Jump to ContentJump to Main Navigation
Freedom and Limits$
Users without a subscription are not able to see the full content.

John Lachs and Patrick Shade

Print publication date: 2014

Print ISBN-13: 9780823256747

Published to Fordham Scholarship Online: September 2014

DOI: 10.5422/fordham/9780823256747.001.0001

Show Summary Details
Page of

PRINTED FROM FORDHAM SCHOLARSHIP ONLINE (www.fordham.universitypressscholarship.com). (c) Copyright Fordham University Press, 2021. All Rights Reserved. An individual user may print out a PDF of a single chapter of a monograph in FSO for personal use.date: 01 August 2021

Human Natures

Human Natures

Chapter:
(p.251) Sixteen Human Natures
Source:
Freedom and Limits
Author(s):

Patrick Shade

John Lachs

Publisher:
Fordham University Press
DOI:10.5422/fordham/9780823256747.003.0018

Lachs contends that choice-inclusive facts are useful in better understanding human nature. The designation of an entity as a “human” or “person” depends, on facts but also on choices about how best to carve and organize the continuum of living beings. At the heart of the argument are two elements of choice involved in choice-inclusive facts. One is the emphasis we give to some features at the expense of others in creating classifications, while the other arises when we determine the degree of similarity necessary for an individual's admission to a specific class. Acknowledging the many differences humans exhibit, Lachs proposes that we recognize distinct human natures, each distinguished on the basis of the desires, activities, and satisfactions of individuals. Diverse desire-act-satisfaction triads account for the valuational differences that structure different kinds of lives.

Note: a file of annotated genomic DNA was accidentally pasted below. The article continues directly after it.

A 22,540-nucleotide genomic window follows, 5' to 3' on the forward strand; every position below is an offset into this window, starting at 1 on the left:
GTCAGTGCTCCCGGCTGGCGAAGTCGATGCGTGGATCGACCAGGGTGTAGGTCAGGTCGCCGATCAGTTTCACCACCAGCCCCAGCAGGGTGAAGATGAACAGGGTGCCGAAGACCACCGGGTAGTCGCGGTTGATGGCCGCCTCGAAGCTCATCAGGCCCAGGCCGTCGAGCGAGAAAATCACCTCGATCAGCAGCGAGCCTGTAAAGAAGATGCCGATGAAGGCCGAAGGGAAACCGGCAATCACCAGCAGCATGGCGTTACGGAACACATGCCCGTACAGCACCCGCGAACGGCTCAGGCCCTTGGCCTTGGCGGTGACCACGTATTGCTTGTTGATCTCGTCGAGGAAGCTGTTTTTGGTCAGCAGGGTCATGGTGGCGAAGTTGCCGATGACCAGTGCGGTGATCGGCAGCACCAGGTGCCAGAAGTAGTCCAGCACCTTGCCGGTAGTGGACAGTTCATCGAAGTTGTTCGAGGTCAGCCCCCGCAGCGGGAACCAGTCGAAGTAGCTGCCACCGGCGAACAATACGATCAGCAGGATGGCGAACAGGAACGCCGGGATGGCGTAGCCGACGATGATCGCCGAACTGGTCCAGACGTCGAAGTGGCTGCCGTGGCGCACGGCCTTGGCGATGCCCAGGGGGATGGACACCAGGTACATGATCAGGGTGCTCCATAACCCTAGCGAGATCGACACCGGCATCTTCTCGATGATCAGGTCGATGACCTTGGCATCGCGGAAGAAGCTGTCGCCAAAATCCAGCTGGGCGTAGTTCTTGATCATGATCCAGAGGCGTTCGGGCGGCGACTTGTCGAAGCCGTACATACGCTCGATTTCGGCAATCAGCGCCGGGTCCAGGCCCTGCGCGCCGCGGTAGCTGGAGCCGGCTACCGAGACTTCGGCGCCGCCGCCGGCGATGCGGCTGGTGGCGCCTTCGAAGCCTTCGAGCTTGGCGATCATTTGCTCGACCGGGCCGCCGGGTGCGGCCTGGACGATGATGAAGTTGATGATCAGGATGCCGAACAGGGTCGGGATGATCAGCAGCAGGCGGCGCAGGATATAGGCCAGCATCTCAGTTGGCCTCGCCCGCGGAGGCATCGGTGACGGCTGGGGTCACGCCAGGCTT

Keywords:   Human nature, Persons, Choice-inclusive facts

Fordham Scholarship Online requires a subscription or purchase to access the full text of books within the service. Public users can however freely search the site and view the abstracts and keywords for each book and chapter.

Please, subscribe or login to access full text content.

If you think you should have access to this title, please contact your librarian.

To troubleshoot, please check our FAQs , and if you can't find the answer there, please contact us .